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Blood markers can predict depression in pregnancy

Signs of inflammation in the blood can reliably predict and identify severe depression in pregnancy, reports a new study.

The team’s analysis established a set of 15 biological markers found in the blood that can predict if pregnant women will experience significant depressive symptoms with 83% accuracy.

The findings could give physicians a much-needed tool to identify women who may be at risk of depression and better tailor their care throughout pregnancy.

Nearly one in five new mothers experience severe depression during or after pregnancy, it is reported, and an estimated 14% have suicidal thoughts.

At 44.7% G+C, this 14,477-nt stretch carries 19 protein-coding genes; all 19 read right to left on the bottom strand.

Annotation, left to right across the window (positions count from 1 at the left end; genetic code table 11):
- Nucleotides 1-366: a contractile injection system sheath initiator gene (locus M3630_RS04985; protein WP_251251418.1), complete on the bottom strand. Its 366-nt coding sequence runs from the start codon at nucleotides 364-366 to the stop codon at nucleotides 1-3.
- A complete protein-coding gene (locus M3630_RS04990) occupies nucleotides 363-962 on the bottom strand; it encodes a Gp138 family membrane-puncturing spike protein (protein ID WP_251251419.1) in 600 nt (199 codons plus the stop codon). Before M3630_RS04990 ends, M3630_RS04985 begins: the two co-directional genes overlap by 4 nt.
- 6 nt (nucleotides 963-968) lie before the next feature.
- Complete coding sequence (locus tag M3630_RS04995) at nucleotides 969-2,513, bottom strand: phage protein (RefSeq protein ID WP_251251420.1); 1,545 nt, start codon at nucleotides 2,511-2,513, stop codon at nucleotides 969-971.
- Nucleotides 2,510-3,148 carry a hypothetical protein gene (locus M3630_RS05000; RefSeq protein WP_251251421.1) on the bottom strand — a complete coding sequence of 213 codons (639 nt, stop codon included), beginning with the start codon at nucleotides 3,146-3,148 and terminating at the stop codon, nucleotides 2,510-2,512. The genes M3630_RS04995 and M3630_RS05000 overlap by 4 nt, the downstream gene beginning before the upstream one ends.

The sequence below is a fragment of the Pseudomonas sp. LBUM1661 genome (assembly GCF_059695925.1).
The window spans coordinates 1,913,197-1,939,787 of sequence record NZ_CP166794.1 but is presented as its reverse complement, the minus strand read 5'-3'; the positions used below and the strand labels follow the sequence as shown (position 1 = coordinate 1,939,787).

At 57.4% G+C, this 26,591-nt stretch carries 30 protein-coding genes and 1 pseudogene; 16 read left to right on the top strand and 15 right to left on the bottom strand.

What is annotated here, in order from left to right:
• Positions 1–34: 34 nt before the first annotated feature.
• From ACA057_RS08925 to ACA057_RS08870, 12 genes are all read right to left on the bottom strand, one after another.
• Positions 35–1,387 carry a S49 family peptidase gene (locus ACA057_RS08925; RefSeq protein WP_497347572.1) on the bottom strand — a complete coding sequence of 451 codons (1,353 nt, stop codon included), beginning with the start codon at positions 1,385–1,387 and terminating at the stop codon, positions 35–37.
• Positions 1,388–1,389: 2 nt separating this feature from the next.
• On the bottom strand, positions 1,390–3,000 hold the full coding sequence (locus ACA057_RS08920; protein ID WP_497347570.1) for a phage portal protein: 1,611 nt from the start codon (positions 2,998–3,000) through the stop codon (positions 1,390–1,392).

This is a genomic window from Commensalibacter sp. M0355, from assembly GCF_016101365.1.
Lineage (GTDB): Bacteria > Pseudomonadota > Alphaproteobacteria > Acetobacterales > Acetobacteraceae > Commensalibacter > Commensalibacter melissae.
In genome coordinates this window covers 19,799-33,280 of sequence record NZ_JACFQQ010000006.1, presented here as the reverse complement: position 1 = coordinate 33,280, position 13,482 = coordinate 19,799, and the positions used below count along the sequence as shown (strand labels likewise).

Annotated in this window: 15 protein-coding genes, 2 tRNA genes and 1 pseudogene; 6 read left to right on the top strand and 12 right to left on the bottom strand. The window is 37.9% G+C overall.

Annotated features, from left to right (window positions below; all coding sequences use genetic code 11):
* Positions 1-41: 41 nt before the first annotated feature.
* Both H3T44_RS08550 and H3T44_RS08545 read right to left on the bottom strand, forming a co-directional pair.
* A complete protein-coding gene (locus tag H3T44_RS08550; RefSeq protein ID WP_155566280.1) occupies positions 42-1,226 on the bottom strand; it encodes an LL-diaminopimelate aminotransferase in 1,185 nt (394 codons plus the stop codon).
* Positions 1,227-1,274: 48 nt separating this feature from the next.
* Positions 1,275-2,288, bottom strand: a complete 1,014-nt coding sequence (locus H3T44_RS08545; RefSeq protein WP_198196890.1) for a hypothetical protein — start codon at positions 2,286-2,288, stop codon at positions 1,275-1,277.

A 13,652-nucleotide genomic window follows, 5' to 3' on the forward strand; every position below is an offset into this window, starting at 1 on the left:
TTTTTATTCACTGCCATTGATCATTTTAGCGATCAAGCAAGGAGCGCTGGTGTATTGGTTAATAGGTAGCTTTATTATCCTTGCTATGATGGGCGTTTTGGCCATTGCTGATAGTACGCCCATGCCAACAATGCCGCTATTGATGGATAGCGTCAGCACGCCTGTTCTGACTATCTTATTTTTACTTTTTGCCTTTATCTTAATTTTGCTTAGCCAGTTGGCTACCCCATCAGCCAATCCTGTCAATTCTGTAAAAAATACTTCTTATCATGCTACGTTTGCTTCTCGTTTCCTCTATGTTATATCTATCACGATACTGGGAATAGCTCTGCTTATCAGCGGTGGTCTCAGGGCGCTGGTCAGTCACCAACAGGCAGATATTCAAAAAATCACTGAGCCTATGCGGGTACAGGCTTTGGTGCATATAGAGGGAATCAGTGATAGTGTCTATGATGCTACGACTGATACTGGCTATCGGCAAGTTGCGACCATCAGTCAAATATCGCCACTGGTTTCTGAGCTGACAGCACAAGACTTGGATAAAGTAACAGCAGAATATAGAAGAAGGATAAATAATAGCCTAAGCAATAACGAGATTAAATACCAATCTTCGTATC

Inflammation can lead to worsening depressive symptoms, and pregnancy is a major inflammatory event.

Lena Brundin, study co-author, said: “Depression isn’t just something that happens in the brain – its fingerprints are everywhere, including our blood. The ability to predict pregnancy-related depression and its severity will be a gamechanger for protecting the health of mothers and their infants. Our findings are an important leap forward toward this goal.”

The study is among the first of its kind and followed 114 volunteers throughout their pregnancies.

Participants provided blood samples and underwent clinical evaluations for depressive symptoms in each trimester and the postpartum period.

Image Credit | iStock

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